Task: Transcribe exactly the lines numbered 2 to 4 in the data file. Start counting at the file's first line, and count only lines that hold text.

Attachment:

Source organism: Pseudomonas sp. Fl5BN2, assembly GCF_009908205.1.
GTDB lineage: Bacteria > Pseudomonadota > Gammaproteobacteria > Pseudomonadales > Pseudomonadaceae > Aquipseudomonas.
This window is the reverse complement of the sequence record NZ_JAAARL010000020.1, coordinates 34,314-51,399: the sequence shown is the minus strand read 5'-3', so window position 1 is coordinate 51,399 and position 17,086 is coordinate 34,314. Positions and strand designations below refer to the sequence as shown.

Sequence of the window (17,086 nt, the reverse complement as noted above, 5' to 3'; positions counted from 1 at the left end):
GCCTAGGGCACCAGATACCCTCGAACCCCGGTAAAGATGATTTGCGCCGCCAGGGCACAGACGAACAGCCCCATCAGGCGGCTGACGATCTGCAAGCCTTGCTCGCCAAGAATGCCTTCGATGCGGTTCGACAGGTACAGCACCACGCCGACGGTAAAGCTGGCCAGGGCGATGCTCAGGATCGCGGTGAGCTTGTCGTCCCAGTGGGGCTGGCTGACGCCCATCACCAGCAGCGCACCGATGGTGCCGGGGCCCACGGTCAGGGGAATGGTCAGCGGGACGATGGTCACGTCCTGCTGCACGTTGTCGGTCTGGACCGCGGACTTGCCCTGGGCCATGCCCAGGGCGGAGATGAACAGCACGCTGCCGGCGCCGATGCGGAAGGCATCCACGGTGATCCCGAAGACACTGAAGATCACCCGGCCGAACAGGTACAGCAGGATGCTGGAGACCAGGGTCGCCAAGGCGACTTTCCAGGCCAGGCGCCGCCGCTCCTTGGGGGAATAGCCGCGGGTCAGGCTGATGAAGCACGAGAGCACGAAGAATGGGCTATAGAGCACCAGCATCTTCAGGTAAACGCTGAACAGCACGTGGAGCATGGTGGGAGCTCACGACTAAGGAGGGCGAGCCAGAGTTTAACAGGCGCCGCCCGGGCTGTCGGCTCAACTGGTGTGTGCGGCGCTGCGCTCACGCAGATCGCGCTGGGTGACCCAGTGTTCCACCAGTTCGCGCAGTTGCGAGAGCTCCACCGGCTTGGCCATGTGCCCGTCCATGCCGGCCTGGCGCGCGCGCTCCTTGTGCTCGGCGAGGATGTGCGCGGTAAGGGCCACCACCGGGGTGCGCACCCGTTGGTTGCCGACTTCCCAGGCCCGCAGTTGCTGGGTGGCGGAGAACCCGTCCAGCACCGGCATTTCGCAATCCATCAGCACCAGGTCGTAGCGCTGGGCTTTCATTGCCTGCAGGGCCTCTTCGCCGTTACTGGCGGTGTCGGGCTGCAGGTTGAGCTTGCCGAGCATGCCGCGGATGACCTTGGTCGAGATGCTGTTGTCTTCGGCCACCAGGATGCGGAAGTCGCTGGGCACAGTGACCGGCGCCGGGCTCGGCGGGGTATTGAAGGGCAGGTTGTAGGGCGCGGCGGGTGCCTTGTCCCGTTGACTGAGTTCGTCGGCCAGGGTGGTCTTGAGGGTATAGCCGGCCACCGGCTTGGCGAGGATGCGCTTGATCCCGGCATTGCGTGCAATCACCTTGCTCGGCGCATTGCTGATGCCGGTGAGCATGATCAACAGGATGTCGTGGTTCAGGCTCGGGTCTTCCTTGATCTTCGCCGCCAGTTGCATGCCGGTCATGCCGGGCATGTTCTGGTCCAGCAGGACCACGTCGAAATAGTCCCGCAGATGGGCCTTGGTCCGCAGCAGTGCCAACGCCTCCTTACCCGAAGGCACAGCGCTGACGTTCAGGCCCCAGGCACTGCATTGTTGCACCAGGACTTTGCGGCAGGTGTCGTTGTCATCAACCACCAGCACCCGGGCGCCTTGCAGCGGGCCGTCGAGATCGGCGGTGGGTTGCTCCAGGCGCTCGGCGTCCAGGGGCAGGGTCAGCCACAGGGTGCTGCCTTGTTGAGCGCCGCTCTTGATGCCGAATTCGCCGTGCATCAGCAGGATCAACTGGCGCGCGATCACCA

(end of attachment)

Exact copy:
GTDB lineage: Bacteria > Pseudomonadota > Gammaproteobacteria > Pseudomonadales > Pseudomonadaceae > Aquipseudomonas.
This window is the reverse complement of the sequence record NZ_JAAARL010000020.1, coordinates 34,314-51,399: the sequence shown is the minus strand read 5'-3', so window position 1 is coordinate 51,399 and position 17,086 is coordinate 34,314. Positions and strand designations below refer to the sequence as shown.

Sequence of the window (17,086 nt, the reverse complement as noted above, 5' to 3'; positions counted from 1 at the left end):